Creation of the Kingdom of Sicily Summary

  • Last updated on November 11, 2022

The establishment of the Kingdom of Sicily created a realm that dominated the central Mediterranean.

Summary of Event

In the early eleventh century, an increasing number of landless Norman knights found service as mercenaries in the confused struggles in southern Italy and on Sicily. This region was at the crossroads of three cultures—Byzantine, Latin, and Arabic. Apulia and Calabria remained under the power of the Byzantine Empire. The central provinces were governed by Lombard lords. Across the narrow straits of Messina, the island of Sicily was under Muslim control. [kw]Creation of the Kingdom of Sicily (1127-1130) [kw]Sicily, Creation of the Kingdom of (1127-1130) Sicily, Kingdom of Italy;1127-1130: Creation of the Kingdom of Sicily[1840] Government and politics;1127-1130: Creation of the Kingdom of Sicily[1840] Robert Guiscard Roger I Roger II

Taking service with Lombard princes, the pope, or the Byzantines as circumstances prescribed, the Normans soon made a name for themselves in southern Italy, in 1030 acquiring their first territorial possession. As the family property proved unable to keep pace with the family fertility, increasing numbers of Norman warriors sought their fortunes in southern Italy, including nine of the twelve sons of Tancred d’Hauteville. By the end of 1042, William d’Hauteville was proclaimed count of Apulia and Calabria.

In 1046, the sixth son of old Tancred, Robert, called Guiscard (the foxy or the cunning), arrived and in 1057 effectively succeeded his brothers in Apulia and Calabria. At the synod of Melfi in 1059, Pope Nicholas II formally invested Robert Guiscard Robert Guiscard with Apulia, Calabria, and Sicily, even though at that time Robert had never set foot on the island and the only claim of the pope to sovereignty was the fictitious Donation of Constantine.

Before acting to enforce his claims to Sicily, Robert strengthened his position on the mainland, restricting the Byzantines to Bari in Apulia and eliminating them from Calabria. On Sicily, three Muslim emirs engaged in fratricidal conflict, while a large part of the population remained Christian, open to the blandishments of the Normans. A Byzantine attack on Apulia called Robert away from Sicily, so it was his youngest brother Roger Roger I (conqueror of Sicily) who became the major force in the island’s conquest.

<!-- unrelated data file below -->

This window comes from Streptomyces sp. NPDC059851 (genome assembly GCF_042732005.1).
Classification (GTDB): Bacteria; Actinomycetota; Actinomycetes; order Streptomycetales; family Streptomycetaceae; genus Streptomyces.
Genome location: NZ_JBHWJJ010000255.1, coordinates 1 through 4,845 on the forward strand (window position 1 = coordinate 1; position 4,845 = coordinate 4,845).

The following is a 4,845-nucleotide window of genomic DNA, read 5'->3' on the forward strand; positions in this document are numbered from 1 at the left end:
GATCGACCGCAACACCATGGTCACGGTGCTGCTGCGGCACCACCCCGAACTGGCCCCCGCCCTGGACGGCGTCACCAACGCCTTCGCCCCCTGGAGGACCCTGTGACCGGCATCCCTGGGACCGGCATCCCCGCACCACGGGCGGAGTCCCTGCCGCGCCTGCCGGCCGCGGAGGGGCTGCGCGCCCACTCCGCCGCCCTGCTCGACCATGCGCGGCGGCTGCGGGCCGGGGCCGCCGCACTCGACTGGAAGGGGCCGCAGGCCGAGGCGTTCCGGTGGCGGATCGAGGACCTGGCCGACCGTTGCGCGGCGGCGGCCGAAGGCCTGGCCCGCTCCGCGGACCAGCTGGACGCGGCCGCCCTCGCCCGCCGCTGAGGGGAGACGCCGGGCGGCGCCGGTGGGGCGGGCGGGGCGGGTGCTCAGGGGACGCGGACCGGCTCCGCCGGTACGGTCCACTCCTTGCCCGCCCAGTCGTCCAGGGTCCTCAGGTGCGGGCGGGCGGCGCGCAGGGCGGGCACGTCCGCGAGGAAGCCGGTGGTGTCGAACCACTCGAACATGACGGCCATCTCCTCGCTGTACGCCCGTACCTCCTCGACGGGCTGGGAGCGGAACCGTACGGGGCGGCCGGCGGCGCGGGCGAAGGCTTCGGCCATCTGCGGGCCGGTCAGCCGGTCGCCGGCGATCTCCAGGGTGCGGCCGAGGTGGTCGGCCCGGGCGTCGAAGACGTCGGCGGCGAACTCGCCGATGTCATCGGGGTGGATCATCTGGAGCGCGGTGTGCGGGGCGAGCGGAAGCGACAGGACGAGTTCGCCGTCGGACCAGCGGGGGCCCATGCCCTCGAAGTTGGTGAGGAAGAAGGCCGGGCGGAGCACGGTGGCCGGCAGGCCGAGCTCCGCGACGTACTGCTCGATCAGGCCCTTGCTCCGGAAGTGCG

In May, 1061, the Normans captured Messina, giving them an opening to the entire island. In alliance with Emir Ibn at-Timnah of Palermo, they soundly defeated Emir Ibn al-Hawas at Enna. Despite these early successes, limited resources and intermittent internecine quarrels meant that the Norman conquest would not be quick. The Norman victory at Misilmeri in 1068 broke the back of Saracen. Count Roger also built up his fleet, which appeared before Palermo. After a five-month siege, the city surrendered in 1071. Meanwhile, Duke Robert brought Byzantine power in southern Italy to an end with the capitulation of Bari, also in 1071. During the next fifteen years, he successfully fended off rebellions among his vassals, conflicts with other south Italian powers, and the enmity of Pope Gregory VII, expanding his holdings by the conquest of Amalfi and Salerno and becoming the indispensable ally of the pope in his struggle with Emperor Henry IV Henry IV (Holy Roman Emperor) . Duke Robert also turned his energies against his earliest opponents, the Byzantines, dying in 1085 on Cephalonia. He was succeeded by his son Roger Borsa, who was immediately challenged by a half brother, Bohemond.

Although Robert Guiscard remained the titular overlord of Sicily, he was busy with the defense and enlargement of his possessions on the mainland, and he left control to his brother Roger I. After the capitulation of Palermo, Roger began to incorporate elements of the native Muslim population into his administration and army. In 1075, he concluded a treaty of friendship with the Zirid sultan at Mahdia, thus depriving the Sicilian Muslims of any hope of aid from Africa. In 1085, Syracuse was captured, but it was not until 1091 that Noto, the last Muslim stronghold, surrendered.

Robert Guiscard, whom in 1059 Pope Nicholas II formally invested with Apulia, Calabria, and Sicily.

(H. Bricher)

Conquest was quickly followed by conciliation, creating a new, multilingual, and multireligious society. Although Muslims and Jews had to pay a special tax, Latins, Greeks, Jews, and Saracens enjoyed the protection of their own laws. The Muslims Islam;Sicily were granted extensive religious toleration, continued possession of their lands, and inclusion in many military and administrative positions. The Greek Christians had to swallow the bitter pill of Roman primacy; however, they not only kept their own language and liturgy but also gained the rebuilding of their churches and the foundation of fourteen Basilian monasteries. The Latins obtained the Church hierarchy and the choicest fiefs. Court ceremonies were more Byzantine than feudal. Although allied with the Papacy, Roger held firm control of the Sicilian Church, in 1098 receiving from Pope Urban II for himself and his successors the authority of a papal legate. By the time Roger I died in 1101, he had established one of the most remarkable states of medieval Europe, a hybrid of three cultures at the focal point of the Mediterranean world.